Sunspots: Where are they Going?
The February sunspot number is in. Its 38. That’s scary low. It is less than half what it should be.
We are at forecast solar max right now. The Earth’s north pole should be blazing with awe-inspiring aurora constantly lighting up the night sky. It isn’t.
The sun’s surface should look like a teenager with a terminal case of acne! It doesn’t. It’s nearly smooth as a newborn’s behind.
Solar prominences, X-Class flares and CMEs should be a dime a dozen. They aren’t.
Its solar max for crying out loud!! What the heck is going on?
Solar Non-News of the Month
On March 1st, four days ago, solar physicist Dean Pesnell of the Goddard Space Flight Center made mainstream media news with a new solar cycle 24 update.
In it he predicts that this cycle (24) will have a double peak. The first peak already happened. The next peak, he predicts, will begin late this year and perhaps last into 2014.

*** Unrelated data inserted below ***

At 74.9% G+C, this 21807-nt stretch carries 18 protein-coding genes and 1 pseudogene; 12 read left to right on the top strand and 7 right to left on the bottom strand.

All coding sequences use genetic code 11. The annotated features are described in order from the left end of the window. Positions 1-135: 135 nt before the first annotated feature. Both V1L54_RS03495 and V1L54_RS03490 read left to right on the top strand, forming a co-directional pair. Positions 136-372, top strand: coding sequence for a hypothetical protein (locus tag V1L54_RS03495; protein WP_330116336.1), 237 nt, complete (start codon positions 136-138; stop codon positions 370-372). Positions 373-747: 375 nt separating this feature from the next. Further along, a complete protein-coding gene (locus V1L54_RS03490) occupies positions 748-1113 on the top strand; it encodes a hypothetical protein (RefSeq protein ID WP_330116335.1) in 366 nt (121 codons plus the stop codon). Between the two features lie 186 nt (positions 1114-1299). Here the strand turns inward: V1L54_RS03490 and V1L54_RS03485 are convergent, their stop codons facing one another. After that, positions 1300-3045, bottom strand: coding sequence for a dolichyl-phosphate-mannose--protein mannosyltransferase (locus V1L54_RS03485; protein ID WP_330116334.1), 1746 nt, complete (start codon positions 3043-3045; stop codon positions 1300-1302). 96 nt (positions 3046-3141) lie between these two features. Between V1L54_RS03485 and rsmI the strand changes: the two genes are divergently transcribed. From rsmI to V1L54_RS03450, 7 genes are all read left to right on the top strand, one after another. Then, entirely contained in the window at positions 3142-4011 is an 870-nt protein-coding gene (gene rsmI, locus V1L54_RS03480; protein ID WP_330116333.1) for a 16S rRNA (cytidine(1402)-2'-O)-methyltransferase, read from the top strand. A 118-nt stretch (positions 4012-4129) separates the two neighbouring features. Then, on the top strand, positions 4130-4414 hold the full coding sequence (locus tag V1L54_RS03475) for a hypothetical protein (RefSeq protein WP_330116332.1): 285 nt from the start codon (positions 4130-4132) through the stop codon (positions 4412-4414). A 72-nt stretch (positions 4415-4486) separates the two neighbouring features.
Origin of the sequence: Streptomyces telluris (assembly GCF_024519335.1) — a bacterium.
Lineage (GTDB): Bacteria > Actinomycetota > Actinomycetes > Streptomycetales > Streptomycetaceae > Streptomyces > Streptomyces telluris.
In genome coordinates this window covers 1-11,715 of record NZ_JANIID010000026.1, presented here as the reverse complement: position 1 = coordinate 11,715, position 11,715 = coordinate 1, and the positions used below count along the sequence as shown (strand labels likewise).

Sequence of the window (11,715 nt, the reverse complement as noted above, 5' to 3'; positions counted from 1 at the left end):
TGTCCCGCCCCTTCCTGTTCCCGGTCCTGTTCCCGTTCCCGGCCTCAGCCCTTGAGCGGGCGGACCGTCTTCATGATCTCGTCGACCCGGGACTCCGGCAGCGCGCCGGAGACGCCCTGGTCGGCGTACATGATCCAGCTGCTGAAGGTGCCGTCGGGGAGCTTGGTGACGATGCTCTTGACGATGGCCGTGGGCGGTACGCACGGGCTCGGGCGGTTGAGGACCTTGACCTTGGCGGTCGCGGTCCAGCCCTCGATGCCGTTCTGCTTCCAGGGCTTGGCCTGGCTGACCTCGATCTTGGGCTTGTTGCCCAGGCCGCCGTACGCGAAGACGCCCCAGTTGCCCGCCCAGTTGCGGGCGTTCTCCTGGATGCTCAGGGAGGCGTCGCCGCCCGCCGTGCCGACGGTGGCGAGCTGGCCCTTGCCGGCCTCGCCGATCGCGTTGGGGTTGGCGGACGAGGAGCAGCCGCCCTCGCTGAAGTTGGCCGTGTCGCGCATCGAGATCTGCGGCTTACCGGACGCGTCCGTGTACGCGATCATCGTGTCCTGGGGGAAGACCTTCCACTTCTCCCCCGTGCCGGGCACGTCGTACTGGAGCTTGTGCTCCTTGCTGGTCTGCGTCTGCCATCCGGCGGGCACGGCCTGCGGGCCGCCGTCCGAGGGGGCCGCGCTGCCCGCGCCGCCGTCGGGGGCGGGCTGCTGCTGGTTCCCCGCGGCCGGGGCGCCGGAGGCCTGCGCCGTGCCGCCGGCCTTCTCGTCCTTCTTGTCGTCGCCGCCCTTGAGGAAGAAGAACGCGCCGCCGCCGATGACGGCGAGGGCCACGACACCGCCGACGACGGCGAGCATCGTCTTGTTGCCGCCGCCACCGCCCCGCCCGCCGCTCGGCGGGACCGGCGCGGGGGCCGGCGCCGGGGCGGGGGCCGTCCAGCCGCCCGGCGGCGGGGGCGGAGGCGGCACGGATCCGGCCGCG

Pesnell is right, but it isn’t really news. The double peak was predicted months ago after it was confirmed that the sun’s northern hemisphere had already peaked in late 2011. The sun’s southern hemisphere is continuing its lag left over from the previous cycle.
Heck, the last three solar cycles had double peaks. The cycle that this one most closely resembles, cycle 14 that peaked in 1906, had a big-time double peak. This one probably will to.
The Real News of the Month
Solar sunspots are disappearing! They are going away and nobody fully understands why.
An average solar maximum produces 119 spots/day. Last month had only 38; 1/3rd the average peak. Every revision since 2007 has lowered the expected peak and moved it further away. Solar minimum arrived nearly two years later than expected.
The sun’s magnetic flux is steadily declining linearly toward zero. Once the sun’s magnetic flux drops below 1500 gauss or so, visible sunspots can no longer form. At the current rate it will happen in 2022.
With each passing year and each passing month it is looking more and more like sunspots are going to go away for a long time. Nobody knows what effects that might have on Earth.